I’m including pictures of a few projects that almost didn’t make it: two signs that I painted for my house. Of all the media that I dabble in, painting has the highest Incomplete Projects Due to Perfectionism rating. Painting just isn’t my forte and I’ll never have that steady, confident painter’s hand that commands even, graceful strokes. But this shouldn’t hold me back from making a project that I want to make. So I finished these, and though they’re not perfect, I’m glad I did.

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The first project is a little sign that bears our wedding date: “Est. 1995.” I found the rusted metal plaque years ago in a junk shop. (I try not to think about that junk shop. I stumbled upon it when I didn’t have the vision to tap its potential for my world. Now long gone, I try not to think about its boxes of dusty doorknobs and rusty keyplates – retched pieces that would be so wonderful in my home today. Sigh. But at least I bought this one rusted little plaque.) After debating forever how best to use this little plaque, I finally settled on a date plaque to mark our family’s inception. Aww.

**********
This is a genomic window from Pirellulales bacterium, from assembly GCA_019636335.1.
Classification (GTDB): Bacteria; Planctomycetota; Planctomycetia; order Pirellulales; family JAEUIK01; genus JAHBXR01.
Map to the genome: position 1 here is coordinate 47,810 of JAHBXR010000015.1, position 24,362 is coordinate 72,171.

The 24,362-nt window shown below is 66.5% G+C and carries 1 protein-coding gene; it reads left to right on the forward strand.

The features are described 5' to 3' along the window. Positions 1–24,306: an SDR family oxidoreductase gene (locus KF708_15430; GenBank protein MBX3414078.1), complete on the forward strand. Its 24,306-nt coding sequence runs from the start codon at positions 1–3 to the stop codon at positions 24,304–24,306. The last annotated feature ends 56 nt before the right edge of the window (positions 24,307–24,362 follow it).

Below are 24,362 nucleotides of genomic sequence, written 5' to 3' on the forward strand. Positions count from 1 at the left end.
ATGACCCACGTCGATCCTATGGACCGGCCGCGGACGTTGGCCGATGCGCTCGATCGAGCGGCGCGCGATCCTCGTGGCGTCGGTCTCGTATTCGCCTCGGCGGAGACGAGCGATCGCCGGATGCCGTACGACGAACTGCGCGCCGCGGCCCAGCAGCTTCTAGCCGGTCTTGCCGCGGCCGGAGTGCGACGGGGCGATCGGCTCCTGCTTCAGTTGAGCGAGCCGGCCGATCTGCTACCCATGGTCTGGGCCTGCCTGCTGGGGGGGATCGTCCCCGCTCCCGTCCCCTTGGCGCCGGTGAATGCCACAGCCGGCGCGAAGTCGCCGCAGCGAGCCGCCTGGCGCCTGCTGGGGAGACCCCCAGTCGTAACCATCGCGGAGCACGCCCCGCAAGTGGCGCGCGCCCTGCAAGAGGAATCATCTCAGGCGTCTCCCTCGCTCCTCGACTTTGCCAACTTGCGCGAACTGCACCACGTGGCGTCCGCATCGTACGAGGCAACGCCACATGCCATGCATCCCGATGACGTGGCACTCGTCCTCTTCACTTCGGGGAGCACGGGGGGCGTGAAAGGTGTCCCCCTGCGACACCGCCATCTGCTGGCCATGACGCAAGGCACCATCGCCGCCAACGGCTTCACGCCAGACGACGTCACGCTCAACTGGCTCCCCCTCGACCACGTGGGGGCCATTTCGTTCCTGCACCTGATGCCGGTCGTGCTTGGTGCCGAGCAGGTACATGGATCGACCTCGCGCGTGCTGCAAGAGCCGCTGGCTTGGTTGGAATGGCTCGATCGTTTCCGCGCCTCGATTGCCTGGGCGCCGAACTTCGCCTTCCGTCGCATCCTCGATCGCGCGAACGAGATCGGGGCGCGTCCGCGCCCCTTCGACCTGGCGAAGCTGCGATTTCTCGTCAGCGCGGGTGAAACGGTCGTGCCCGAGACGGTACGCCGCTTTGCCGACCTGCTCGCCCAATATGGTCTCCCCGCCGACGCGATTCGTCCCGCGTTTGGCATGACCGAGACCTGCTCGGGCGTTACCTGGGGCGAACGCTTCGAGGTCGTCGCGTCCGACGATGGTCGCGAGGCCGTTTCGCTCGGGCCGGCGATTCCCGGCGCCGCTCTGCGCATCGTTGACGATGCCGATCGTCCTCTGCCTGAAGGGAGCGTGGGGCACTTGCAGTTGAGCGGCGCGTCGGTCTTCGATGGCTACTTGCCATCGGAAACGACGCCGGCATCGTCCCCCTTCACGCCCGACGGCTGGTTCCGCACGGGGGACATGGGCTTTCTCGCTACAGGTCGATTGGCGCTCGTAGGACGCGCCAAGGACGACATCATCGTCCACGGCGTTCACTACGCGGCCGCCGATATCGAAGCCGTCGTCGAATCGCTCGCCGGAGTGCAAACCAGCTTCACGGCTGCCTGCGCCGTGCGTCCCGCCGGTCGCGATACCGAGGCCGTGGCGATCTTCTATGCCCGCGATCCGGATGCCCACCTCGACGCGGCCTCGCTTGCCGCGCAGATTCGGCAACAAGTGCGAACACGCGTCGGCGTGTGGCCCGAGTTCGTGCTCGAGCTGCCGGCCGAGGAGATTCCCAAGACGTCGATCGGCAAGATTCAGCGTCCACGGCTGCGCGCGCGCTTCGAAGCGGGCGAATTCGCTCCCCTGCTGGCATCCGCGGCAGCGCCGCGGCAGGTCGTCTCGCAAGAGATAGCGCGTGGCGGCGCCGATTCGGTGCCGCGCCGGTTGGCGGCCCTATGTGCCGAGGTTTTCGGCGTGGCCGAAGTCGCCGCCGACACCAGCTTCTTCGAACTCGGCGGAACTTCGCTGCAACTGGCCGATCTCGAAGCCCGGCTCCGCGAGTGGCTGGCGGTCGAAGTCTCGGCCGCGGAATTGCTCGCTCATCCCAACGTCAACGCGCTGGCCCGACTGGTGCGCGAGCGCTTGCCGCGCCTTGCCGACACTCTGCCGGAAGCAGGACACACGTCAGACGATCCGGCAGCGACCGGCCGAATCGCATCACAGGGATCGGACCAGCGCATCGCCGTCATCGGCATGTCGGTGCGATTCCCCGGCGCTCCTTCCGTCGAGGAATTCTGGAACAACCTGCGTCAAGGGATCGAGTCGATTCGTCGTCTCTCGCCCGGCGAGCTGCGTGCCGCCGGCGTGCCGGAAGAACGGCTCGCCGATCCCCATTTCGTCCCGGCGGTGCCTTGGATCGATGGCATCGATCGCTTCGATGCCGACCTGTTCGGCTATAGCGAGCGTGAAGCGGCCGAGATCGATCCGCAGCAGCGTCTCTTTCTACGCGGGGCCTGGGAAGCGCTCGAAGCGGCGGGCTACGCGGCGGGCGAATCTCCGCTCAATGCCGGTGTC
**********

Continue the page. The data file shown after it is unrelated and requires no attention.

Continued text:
For most hand-painted writing, I use a trusted formula: 1. download a cool free font from fontriver or fontspace. 2. Configure and print words using basic Windows software (Tip: use “outline” setting for your font to give just the traceable outline of your text). 3. Tape text to surface. 4. Use dressmaker’s carbon and ballpoint pen to transfer text onto surface. (Tip: look for dressmaker’s carbon at garage sales. The old stuff is way better than the new packages you can buy at the fabric store. Don’t know why.) 5. Paint.